Title and Abstracts: WTC 2009
Dani Wise, McGill
Title: Groups with a quasiconvex hierarchy
Abstract: Nonpositively curved cube complexes have become increasingly central objects in combinatorial and geometric group theory. We will give a quick introduction focusing especially on their identity as "higher dimensional graphs". We will then outline how to use nonpositively curved cube complexes to resolve certain outstanding group theoretical problems. These include Baumslag's conjecture on the residual finiteness of one-relator groups with torsion, as well as the virtual-fibering problem for Haken hyperbolic 3-manifolds.
Denis Osin, Vanderbilt
Title: Hyperbolically embedded subgroups in groups acting on hyperbolic spaces
Abstract: The aim of this talk is to propose a generalization of
relative hyperbolicity based on the notion of a hyperbolically
embedded subgroup. On the one hand, many results about peripheral
subgroups of relatively hyperbolic groups can be naturally generalized
to hyperbolically embedded subgroups. On the other hand, many groups
which in general do not admit any nontrivial relatively hyperbolic
structure (e.g., mapping class groups, outer automorphism groups of
free groups, groups acting on trees, etc.) do contain nontrivial
hyperbolically embedded subgroups. This allows us to obtain some new
results about these groups.
Thomas Koberda, Harvard
Title: Representations of mapping class groups and residual properties of
Abstract: I will talk about homological representations of mapping class groups,
namely ones which arise from actions on covering spaces. I will prove
that these are asymptotically faithful and indicate how the
Nielsen-Thurston classification can be obtained from these
representations. I will then discuss how mapping tori of mapping classes
can be used to analyze the image of these representations. As a
corollary, I will exhibit a class of compact 3-manifolds whose fundamental
groups are, for every prime p, virtually residually finite p.
Pallavi Dani, LSU
Title: Higher divergence for right-angled Artin groups
Abstract: The theory of higher dimensional Dehn functions asks extremal questions for filling k-spheres with (k+1)-balls in complexes associated to the group. Topology at infinity is the study of the asymptotic structure of groups by attaching topological invariants to the complements of large balls. Higher divergence functions bring these two ideas together, by studying rates of filling "at infinity" in groups and other metric spaces. I will talk about the basic definitions and motivation for these functions, followed by recent results on higher divergence in the class of right-angled Artin groups. This is joint work with A. Abrams, N. Brady, M. Duchin, A. Thomas and R. Young.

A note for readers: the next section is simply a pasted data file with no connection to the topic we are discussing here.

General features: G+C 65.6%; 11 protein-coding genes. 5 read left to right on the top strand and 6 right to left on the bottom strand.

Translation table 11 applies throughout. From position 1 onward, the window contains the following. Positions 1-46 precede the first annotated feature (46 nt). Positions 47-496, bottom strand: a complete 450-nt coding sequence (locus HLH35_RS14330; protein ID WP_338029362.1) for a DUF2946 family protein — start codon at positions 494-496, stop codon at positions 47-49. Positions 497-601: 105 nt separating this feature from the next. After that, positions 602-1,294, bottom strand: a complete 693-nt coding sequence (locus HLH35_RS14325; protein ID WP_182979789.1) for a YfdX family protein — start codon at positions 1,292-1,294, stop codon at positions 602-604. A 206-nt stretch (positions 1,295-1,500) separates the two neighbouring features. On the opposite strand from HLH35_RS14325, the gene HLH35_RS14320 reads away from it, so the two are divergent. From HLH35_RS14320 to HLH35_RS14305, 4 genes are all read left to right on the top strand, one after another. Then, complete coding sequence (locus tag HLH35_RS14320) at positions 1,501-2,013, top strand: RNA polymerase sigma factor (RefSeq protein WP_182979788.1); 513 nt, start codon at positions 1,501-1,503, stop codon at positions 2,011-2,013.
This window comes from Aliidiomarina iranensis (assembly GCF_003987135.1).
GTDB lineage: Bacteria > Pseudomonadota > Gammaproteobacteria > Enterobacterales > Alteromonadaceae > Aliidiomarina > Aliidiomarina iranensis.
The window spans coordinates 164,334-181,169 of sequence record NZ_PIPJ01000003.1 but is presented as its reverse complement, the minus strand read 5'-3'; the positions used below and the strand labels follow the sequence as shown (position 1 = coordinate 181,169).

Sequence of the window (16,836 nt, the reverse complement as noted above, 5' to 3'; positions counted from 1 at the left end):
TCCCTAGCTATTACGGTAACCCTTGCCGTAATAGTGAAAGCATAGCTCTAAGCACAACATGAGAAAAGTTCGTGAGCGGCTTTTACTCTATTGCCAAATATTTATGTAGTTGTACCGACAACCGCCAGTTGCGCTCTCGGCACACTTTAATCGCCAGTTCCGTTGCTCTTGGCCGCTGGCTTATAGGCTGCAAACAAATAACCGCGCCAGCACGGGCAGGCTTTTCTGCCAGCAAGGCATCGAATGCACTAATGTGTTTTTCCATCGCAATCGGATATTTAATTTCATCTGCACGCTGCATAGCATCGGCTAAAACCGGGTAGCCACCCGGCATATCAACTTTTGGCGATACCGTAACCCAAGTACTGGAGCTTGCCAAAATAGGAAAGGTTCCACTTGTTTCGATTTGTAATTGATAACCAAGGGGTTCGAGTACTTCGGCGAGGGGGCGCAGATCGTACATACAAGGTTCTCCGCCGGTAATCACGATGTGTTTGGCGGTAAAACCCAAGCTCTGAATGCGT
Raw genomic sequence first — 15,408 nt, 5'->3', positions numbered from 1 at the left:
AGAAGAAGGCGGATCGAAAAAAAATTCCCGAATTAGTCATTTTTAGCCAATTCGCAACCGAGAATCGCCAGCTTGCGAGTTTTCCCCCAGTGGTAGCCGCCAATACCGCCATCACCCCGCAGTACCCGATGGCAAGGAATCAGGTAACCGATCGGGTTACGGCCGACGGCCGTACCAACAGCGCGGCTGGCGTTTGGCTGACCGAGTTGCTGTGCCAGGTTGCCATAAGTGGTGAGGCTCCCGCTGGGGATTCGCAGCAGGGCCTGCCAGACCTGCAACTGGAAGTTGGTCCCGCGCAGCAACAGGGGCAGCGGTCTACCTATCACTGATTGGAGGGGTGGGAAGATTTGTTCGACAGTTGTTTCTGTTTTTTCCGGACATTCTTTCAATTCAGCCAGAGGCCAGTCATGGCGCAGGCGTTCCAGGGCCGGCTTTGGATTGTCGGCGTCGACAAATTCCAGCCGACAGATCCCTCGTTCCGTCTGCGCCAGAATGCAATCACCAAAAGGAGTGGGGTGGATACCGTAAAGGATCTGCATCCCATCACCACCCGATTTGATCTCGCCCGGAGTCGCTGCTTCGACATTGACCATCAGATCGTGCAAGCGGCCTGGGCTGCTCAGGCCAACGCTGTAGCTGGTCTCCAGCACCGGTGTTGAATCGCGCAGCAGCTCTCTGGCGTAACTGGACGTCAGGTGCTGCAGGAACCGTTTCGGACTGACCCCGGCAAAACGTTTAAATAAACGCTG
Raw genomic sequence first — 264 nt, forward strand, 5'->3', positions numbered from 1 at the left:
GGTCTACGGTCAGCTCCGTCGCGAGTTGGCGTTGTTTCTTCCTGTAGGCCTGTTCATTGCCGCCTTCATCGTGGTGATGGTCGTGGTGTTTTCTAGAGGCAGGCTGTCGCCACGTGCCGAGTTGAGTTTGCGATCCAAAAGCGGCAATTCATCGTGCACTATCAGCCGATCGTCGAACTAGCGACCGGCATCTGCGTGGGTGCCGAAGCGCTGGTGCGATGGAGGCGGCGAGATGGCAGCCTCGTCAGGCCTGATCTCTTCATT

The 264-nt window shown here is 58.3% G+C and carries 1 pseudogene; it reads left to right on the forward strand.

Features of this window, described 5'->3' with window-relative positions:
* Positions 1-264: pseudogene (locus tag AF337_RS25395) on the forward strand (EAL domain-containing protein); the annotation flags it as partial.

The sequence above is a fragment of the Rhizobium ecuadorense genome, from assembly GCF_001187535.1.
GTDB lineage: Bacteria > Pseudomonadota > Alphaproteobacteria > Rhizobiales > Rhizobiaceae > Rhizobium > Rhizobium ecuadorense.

Joan Licata, Stanford
Title: Invariants for Legendrian knots in contact lens spaces
Abstract: Relative contact homology is a Floer-theoretic invariant for Legendrian knots in contact manifolds, and in special cases, it can be computed combinatorially from the Lagrangian projection of the knot. In this talk, I'll describe these combinatorial invariants, focusing on the case of primitive knots in lens spaces.
Amir Mohammadi, Chicago
Title: Discrete vertex transitive action on Bruhat-Tits building.
Abstract: In this talk we will report on a joint work with A. Salehi Golsefidy in
which the aim was to classify all maximal transitive actions on higher
rank algebraic Bruhat-Tits buildings over local fields of characteristic
zero. Using Tits' classification of the isometry group of the building the
problem will reduce to type A. Unlike the action on the trees, where there
are many transitive actions, we will see that such actions are very rare
in here. A corollary of our work is that there is no such action on A_n
for n bigger than 7.
Jason Behrstock, CUNY
Title: Quasi-isometric classification of right angled Artin groups
Abstract: Any finitely generated group can be endowed with a natural
metric which is unique up to maps of bounded distortion
(quasi-isometries). A fundamental question is to classify finitely
generated groups up to quasi-isometry. Surprisingly, for a large
family of right angled Artin groups the quasi-isometric classification
can be described in terms of a concept in computer science called
"bisimulation." We will describe this classification and a geometric
interpretation of bisimulation. (Joint work with Walter Neumann and
Johanna Mangahas, Michigan
Title: "Short-word" pseudo-Anosovs
Abstract: The problem of constructing "short-word" pseudo-Anosovs relates to proving effective versions of the Tits alternative for the mapping class group. I'll describe both problems, their relation, and their solutions.